I love a good story, a well written story, a story that stays with me. And I old bookslove find such stories to give to kids, knowing that a good story, a well written story, a story with staying power stands a good chance of helping a kid fall in love with books and reading.

But I take exception with folks who think that books must be old and “classic” in order to fulfill such a role in a child’s or teen’s life. That’s what I’m reading here from Lesley M.M. Blume at NPR. (I have to admit, however, that it’s not so much what I hear from the interview).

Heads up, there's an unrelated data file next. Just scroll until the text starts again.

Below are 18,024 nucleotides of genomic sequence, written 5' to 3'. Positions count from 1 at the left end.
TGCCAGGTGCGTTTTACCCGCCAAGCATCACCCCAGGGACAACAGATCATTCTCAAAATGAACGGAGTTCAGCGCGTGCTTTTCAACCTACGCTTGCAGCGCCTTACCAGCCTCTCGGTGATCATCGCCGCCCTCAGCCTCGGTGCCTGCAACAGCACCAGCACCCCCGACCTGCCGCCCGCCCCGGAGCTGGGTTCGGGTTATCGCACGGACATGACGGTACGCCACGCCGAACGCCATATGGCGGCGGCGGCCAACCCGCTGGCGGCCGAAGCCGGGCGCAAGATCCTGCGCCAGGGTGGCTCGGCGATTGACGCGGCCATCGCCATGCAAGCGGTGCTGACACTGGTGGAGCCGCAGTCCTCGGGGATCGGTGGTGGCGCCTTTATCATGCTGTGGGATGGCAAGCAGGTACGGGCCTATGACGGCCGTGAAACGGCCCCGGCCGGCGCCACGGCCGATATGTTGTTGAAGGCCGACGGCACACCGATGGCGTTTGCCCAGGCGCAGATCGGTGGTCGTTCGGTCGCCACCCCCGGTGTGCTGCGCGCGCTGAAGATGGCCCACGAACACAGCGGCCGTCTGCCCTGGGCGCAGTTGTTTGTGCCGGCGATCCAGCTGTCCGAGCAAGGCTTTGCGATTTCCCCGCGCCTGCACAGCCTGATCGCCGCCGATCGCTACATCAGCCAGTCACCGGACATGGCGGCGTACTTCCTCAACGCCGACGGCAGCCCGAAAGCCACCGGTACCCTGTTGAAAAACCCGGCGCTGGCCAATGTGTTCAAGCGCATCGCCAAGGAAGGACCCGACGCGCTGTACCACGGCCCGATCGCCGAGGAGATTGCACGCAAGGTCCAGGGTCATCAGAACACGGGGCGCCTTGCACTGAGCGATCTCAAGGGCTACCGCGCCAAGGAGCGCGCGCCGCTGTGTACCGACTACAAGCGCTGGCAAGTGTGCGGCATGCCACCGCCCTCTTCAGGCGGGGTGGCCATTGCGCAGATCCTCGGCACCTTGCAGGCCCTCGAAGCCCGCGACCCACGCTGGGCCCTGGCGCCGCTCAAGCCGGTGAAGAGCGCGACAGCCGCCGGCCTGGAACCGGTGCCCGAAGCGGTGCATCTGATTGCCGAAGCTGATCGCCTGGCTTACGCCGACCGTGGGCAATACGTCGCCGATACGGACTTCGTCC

Sure, if it’s a book we loved (and probably still love), our excitement can be the turning point for a kid. And it’s more likely to be so if we read it aloud to them (remember, reading aloud is good at ALL ages).

But there are many excellent stories being written today. And there’s nothing magical about an older book versus a newer book for getting kids hooked on reading. The most important point is that they read.

Here’s more in posts Eeny, Meeny, Miney, Moe–How to Choose Children’s Books and What Makes a Lasting Children’s Story.

What have you found with your kids?

Babette

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